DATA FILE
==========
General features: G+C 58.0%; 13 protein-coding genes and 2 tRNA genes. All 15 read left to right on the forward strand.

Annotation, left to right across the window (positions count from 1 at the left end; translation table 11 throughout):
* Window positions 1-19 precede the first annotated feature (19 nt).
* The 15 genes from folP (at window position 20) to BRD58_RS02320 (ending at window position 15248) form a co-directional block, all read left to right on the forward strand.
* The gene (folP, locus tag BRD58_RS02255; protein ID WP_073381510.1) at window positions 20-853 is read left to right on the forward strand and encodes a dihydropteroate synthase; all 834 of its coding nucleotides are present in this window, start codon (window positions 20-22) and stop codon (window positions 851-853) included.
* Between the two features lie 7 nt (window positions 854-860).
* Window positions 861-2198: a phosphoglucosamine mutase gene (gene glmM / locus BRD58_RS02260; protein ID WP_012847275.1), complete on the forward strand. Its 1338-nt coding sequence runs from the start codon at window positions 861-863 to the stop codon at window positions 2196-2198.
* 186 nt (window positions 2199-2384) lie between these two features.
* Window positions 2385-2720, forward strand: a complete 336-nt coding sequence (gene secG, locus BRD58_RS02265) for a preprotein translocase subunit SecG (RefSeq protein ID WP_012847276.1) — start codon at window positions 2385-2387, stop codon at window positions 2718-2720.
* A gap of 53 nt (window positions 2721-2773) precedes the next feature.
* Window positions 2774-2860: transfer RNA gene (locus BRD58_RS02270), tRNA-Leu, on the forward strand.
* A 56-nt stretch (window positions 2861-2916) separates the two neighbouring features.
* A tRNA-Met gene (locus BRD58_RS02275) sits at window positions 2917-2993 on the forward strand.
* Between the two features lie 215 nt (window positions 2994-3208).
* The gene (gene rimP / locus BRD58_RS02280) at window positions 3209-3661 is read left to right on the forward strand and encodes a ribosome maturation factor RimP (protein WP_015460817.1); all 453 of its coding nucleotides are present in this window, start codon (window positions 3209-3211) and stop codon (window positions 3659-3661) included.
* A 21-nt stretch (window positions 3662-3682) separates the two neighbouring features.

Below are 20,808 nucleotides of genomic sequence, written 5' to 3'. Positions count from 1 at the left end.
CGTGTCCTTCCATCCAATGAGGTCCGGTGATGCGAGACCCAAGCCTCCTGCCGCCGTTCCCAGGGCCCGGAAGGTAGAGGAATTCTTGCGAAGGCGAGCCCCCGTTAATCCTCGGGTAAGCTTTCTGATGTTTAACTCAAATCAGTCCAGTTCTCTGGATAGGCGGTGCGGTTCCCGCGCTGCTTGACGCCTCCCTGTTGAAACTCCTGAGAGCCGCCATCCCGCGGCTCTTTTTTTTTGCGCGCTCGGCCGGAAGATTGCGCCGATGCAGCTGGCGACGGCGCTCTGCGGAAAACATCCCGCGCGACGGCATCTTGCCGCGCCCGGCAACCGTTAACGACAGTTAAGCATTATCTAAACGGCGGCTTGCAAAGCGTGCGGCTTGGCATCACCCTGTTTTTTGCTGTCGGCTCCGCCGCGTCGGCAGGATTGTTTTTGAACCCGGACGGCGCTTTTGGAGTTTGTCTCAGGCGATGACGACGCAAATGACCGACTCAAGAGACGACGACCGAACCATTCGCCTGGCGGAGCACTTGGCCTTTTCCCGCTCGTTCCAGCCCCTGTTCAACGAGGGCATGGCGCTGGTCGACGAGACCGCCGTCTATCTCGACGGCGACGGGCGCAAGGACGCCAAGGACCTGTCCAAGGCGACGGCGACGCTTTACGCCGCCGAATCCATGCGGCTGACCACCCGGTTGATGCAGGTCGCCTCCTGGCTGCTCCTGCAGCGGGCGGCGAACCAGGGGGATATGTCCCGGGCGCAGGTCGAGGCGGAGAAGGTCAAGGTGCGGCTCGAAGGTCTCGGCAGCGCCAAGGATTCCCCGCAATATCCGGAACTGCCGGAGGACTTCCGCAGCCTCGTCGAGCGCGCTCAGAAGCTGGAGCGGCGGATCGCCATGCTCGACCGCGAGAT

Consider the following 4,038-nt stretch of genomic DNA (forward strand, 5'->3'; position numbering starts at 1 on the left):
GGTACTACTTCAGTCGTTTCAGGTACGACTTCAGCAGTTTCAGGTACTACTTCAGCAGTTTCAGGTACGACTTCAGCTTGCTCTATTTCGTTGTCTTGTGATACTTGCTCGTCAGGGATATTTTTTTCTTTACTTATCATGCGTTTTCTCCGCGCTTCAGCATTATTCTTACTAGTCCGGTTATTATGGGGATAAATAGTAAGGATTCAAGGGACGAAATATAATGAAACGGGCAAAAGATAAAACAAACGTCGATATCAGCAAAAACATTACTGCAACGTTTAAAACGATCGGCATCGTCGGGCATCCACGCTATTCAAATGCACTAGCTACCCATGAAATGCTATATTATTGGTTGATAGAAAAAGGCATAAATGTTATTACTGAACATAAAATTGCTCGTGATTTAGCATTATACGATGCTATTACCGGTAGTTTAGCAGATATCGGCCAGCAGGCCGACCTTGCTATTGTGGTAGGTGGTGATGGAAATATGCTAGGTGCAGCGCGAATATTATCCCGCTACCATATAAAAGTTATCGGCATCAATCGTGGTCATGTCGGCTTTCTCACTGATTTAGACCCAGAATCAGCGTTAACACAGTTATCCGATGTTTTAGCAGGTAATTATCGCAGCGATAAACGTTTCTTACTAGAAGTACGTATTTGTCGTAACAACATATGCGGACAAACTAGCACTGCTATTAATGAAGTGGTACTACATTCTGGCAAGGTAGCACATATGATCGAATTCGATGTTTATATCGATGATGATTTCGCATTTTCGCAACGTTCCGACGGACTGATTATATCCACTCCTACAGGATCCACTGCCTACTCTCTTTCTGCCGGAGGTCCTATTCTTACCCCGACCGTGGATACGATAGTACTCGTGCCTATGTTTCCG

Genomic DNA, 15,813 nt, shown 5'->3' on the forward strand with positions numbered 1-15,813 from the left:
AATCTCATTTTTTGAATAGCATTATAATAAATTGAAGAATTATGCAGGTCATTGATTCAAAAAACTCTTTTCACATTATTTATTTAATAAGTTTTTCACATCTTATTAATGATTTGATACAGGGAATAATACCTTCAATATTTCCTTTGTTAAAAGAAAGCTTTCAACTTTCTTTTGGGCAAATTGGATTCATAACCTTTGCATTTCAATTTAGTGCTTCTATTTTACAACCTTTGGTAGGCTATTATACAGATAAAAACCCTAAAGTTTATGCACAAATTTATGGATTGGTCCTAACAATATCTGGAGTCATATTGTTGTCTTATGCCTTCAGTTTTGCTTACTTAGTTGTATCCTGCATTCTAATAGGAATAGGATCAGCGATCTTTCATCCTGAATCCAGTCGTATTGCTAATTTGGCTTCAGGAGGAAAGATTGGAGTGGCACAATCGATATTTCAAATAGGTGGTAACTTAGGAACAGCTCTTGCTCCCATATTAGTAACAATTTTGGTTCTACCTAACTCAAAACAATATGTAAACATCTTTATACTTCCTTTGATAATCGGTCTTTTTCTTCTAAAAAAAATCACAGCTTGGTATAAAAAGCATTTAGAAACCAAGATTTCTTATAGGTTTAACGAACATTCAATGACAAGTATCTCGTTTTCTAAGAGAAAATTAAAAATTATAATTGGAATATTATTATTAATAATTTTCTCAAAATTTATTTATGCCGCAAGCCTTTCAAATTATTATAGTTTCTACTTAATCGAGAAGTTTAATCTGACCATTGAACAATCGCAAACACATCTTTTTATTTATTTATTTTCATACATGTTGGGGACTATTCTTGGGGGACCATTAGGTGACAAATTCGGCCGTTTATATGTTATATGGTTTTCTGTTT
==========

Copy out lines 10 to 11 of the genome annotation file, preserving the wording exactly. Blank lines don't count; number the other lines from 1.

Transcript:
* A gap of 53 nt (window positions 2721-2773) precedes the next feature.
* Window positions 2774-2860: transfer RNA gene (locus BRD58_RS02270), tRNA-Leu, on the forward strand.